Yehuda really wanted to be with Klara and Stella, the two new Swedish volunteers who’d joined the team this summer. Two years had gone by since Miriam had given up the fight, converted and left him. When he emerged from the shock and disappointment, he figured that, at the gray-haired age of fifty-one, he could do without women and concentrate on his work. But now he was thinking that maybe he should reverse that decision.
At dawn he’d set Klara and Stella to sifting through yesterday’s rubble. An hour later they came to him with an almost pristine Samsung Note 7 with no char marks; others might have tossed it out as just another iPhone. He rewarded them by telling them to take the rest of the day off on the beach, half hoping that he’d manage to slip away there himself to watch them gambol in the waves. Instead, here he was standing on the edge of Pit 3b watching Jawad, the grad student from the co-sponsoring University of Qom, brushing grit off a flat plastic torus. Jawad put his mouth close to the object to blow some dust off and grimaced.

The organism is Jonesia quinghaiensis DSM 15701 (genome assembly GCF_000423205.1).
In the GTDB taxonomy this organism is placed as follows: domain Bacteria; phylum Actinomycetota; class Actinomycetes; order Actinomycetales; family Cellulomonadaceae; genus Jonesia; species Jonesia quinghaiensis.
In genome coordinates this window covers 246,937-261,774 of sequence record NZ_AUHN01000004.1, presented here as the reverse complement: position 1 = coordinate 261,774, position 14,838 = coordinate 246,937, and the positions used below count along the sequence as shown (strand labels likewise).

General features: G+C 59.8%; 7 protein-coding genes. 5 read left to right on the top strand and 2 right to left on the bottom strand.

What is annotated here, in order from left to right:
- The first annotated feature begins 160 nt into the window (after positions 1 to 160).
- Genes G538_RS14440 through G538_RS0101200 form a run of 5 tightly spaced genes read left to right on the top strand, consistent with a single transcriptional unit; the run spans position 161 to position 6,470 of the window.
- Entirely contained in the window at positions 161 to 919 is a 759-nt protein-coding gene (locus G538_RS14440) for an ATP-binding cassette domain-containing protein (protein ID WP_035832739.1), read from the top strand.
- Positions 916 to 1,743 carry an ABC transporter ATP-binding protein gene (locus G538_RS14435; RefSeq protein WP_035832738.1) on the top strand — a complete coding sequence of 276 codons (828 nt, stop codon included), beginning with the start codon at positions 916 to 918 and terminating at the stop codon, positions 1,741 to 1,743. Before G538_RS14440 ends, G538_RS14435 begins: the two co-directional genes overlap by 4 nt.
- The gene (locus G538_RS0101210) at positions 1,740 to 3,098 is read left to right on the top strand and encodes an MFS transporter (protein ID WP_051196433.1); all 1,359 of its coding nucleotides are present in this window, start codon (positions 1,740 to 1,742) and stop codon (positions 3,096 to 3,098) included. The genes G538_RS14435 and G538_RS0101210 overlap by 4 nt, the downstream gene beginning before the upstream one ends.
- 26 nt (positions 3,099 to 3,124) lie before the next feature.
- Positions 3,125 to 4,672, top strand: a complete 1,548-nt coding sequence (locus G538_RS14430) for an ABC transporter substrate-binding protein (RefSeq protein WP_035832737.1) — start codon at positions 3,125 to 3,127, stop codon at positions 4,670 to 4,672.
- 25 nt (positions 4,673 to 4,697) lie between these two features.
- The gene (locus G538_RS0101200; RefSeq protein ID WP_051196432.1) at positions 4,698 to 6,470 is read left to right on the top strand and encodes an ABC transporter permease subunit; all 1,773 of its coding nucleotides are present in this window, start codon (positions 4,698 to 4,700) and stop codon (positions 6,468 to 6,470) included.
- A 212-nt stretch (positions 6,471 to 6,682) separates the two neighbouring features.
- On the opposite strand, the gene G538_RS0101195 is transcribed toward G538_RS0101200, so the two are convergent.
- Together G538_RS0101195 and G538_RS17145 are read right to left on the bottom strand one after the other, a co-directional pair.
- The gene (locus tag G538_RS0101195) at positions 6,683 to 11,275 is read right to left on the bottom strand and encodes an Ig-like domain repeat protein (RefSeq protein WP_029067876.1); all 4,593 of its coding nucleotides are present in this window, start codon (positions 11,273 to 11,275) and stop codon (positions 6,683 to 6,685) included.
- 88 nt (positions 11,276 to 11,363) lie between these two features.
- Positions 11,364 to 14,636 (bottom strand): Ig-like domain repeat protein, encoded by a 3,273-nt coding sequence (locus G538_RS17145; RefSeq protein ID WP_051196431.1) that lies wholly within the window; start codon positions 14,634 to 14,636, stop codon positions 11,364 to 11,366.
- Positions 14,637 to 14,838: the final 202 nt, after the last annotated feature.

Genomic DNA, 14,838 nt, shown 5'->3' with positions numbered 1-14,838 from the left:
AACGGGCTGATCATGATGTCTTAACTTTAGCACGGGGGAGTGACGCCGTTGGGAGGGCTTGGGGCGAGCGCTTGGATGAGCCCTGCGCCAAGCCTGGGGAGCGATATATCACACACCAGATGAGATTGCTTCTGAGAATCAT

“It’s still dirty,” Yehuda said. He considered leaping agilely into the pit as if he were Jawad’s age, but then figured it was not worth it since Klara and Stella were not watching, and he’d probably fall on his face anyway. They did seem to sit up and notice, though, when Jawad eschewed the ladder and jumped.
“That’s not dirt,” Jawad said, wiping the back of his hand on his beard. “It’s real shit.”
Yehuda fell silent.
“A clincher for your theory?” Jawad held the toilet seat up as if it were a trophy. “This is the Sha’ar Hagai gas station? Identified in that dog-eared family chronicle you lug around as having had the filthiest bathroom between Jerusalem and Tel Aviv?”